How a recruiter speed-reads your resume

Long before I was a recruiter, I was a programmer. One of the skill-sets I know pretty well is JavaScript, both back-end and front-end.

It takes me less than a minute to read and make a decision on whether I will send a JavaScript programmer CV / resume on to my clients, which incidentally is about the same amount of time it took me as a hiring manager to screen CVs / resumes recruiters sent me to decide if we’d schedule a phone interview.

If you think that’s bad news, what’s even worse is that I’m unusually diligent. Assume an unknown recruiter is reading your CV / resume even less carefully than me.

With that in mind, there are two things I’m trying to ascertain as quickly as possible about your CV / resume: your technical ability, and your hireability.

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Technical Ability

The very basics

Does the CV / resume actually mention JavaScript at least once? I get a non-zero number of applications from waiters with no programming history at all for JavaScript jobs. If you’re a programmer, applying for a JavaScript job, I’m going to assume there is at least a mention of JavaScript on your CV / resume.

Mid-level

Are there previous job titles on the CV / resume that suggest JavaScript development has been a primary responsibility at a previous job? A DevOps person may well list JavaScript as a skill without any commercial experience beyond two line hacks.

Primarily I’m looking for something along the lines of “Full-Stack Developer”, “Front-End Developer”, or “Back-End Developer” + a mention of Node.js. If you’re lucky, I have your actual CV / resume document on hand, but if you’re unlucky, I have a preview of your profile that looks like this:

If you’re in the unlucky situation where you don’t have job titles that look anything like the role you’re applying for, how about writing a few lines at the top of your CV / resume saying explicitly:

“I am a Senior JavaScript developer with 7 years of commercial JavaScript experience.”

Help me know I’m in the right place, and you haven’t just applied to every job that’s even a vague match for your skills.

More advanced

Is there supporting evidence you’re an actual JavaScript dev? A link to your npm profile is pretty compelling even if you’re a DevOps person. Mostly though, I’m looking for auxiliary skills that I’d expect you to have if you’re really a JavaScript developer — build systems like Gulp or Grunt, use or experimentation with languages that build on JavaScript like Flow, TypeScript, or even CoffeeScript.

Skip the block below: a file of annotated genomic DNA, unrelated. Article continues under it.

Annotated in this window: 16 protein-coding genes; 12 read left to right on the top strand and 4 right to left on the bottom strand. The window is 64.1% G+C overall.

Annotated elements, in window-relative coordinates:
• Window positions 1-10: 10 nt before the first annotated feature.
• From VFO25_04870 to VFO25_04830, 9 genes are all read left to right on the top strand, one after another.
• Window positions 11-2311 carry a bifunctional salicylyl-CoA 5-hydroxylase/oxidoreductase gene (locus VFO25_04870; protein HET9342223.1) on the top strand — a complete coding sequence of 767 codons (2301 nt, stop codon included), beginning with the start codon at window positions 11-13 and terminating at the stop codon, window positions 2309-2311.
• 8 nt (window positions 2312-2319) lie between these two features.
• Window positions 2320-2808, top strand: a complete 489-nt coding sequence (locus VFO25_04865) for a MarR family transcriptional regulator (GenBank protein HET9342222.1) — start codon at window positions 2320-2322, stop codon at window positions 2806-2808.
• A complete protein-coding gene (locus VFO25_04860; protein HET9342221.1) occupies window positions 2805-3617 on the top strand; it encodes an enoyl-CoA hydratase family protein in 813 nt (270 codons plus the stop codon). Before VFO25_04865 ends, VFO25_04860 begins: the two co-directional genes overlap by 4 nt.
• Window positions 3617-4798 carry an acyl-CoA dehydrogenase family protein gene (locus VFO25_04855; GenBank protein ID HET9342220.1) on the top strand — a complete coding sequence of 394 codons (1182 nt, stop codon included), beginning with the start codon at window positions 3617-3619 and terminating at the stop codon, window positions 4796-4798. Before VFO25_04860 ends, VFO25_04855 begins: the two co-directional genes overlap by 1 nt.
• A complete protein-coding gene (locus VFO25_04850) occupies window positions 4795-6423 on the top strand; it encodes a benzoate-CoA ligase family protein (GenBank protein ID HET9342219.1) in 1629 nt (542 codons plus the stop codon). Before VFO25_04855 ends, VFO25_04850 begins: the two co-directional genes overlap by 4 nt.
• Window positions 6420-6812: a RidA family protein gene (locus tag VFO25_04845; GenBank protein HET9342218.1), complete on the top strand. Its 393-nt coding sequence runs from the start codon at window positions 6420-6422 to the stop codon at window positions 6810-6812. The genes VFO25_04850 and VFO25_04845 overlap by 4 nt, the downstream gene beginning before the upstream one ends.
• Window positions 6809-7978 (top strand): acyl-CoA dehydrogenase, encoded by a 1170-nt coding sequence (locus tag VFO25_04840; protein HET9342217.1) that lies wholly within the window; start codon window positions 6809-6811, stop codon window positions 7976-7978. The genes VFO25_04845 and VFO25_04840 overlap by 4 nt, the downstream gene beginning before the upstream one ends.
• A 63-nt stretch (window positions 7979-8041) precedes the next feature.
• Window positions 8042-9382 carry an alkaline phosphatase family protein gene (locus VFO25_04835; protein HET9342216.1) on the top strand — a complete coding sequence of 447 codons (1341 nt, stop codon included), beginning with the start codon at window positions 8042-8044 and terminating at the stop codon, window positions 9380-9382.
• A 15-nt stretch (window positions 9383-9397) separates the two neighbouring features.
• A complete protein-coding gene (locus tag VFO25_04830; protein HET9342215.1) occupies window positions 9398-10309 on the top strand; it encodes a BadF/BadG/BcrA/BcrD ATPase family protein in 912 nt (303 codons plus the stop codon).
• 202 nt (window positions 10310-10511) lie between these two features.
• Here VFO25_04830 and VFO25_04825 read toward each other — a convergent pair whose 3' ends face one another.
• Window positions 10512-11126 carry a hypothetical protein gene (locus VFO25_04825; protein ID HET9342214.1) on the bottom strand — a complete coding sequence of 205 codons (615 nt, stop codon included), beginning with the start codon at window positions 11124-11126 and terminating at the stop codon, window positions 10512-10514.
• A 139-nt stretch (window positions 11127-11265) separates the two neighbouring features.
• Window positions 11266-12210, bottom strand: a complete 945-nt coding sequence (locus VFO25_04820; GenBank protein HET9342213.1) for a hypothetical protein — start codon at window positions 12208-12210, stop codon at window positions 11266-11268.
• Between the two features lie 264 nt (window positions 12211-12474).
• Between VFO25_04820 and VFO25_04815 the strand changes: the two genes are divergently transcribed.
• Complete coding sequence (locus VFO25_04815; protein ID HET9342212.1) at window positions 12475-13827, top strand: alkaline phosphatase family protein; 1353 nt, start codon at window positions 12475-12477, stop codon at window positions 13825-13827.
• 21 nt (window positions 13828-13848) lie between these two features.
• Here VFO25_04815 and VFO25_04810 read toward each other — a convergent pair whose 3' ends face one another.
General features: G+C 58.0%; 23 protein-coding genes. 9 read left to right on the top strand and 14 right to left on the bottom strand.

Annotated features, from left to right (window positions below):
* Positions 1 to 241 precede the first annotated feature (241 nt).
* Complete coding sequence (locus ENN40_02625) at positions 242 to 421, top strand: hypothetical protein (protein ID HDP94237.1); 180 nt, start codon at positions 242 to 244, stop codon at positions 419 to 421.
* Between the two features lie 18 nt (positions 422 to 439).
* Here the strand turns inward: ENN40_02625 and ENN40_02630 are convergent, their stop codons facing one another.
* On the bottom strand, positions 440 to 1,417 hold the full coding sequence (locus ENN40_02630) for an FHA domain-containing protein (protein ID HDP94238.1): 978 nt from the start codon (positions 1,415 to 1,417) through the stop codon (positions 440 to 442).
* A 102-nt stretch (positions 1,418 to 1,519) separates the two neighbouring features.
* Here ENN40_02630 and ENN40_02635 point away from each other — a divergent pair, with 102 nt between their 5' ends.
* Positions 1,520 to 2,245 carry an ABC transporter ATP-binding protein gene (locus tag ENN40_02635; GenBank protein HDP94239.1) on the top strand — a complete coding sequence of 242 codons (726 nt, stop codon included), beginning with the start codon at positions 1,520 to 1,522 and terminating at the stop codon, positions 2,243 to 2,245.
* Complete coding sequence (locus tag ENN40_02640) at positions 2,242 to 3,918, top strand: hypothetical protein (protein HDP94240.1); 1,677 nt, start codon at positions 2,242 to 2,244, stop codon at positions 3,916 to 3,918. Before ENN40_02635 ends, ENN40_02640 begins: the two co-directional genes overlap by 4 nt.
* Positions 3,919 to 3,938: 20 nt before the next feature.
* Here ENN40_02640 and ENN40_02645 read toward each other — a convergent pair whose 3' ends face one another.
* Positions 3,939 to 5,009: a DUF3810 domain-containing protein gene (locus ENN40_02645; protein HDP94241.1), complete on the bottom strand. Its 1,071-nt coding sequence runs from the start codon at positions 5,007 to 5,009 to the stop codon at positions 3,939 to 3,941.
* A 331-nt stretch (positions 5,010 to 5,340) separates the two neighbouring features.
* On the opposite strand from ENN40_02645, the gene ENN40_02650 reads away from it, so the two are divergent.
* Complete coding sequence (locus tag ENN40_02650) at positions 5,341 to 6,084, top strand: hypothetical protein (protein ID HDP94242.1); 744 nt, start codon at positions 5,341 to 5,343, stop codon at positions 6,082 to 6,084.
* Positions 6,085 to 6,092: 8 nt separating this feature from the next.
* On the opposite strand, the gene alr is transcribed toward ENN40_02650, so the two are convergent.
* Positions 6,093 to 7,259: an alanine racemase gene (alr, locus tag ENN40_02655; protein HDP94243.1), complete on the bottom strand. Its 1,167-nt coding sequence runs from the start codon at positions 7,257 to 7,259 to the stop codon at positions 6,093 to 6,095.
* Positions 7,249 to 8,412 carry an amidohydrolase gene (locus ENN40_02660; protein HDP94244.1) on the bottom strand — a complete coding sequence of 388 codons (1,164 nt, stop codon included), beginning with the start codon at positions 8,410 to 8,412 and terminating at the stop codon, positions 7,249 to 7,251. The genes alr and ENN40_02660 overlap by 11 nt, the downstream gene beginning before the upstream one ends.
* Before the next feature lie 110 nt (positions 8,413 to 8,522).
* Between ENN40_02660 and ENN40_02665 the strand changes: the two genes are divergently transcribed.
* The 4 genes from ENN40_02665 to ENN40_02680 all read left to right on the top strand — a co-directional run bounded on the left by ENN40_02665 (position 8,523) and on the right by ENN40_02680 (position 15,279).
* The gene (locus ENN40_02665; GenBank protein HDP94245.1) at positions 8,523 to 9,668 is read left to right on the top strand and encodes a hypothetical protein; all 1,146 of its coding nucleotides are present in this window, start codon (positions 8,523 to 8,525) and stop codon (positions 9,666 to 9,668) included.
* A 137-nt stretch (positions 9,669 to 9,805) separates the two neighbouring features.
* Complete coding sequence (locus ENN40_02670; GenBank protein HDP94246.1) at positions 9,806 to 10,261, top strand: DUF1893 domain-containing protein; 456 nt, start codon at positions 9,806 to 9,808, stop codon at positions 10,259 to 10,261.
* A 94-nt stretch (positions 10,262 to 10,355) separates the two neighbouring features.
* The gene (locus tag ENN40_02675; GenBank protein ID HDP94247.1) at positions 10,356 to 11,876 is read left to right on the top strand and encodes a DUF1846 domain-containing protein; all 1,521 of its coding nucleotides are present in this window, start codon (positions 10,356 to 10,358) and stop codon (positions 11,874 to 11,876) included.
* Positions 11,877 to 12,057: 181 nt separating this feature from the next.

Do you describe a technical problem you’ve actually solved using JavaScript? “Helped develop the client-facing Widget Tooling” is weak evidence, because who knows what you were doing? “Introduced PhantomJS to allow automated testing” suggests you’ve probably got technical chops.

Testing is a huge opportunity to show you’ve done serious development. Solid developers working on non-trivial systems have generally done some automated unit testing. If you tell me the “Widget Tooling” that you helped developed was tested using QUnit or Jasmine, I’m a lot more convinced you were doing proper development rather than hacky one-liners.

For JavaScript, of course, ReactJS and Angular are also skills that show you’ve mentally tackled at least one large framework. But preferably bolster this by describing problems you’ve solved that show you’ve engaged with and built out the skill, or I may wonder if you’ve just made minor changes to an existing code-base that happened to make use of them.

If you’re going to link to GitHub, pull out projects that you’ve originated (rather than forked), and in the skill-set I’m interested in. I get a non-zero number of applications including a GitHub profile that’s either empty, or just has forked and unedited projects.

In general…

Digging in-depth into what you’ve written is a job for the people who end up actually interviewing you. My job is to decide — preferably as quickly as possible — if you’re the type of developer you say you are, and the approximate level of seniority you say you are. While I do sometimes follow up with people if it’s unclear from their CV / resume, assume I am reading your CV / resume while the fire alarm is going off and I’m evacuating a building. If I have to work too hard to pull the meat from your CV / resume, you’re severely handicapping your job search.

Hireability

Generally the person I’ll actually submit your profile to at an employer is a non-technical HR person. They will be attempting to judge from your CV / resume if you’ll be a good employee. As you can imagine, this is a little tricky from a 2 page document, but they have their own heuristics, and that largely boils down to looking for things that worry them on your CV / resume.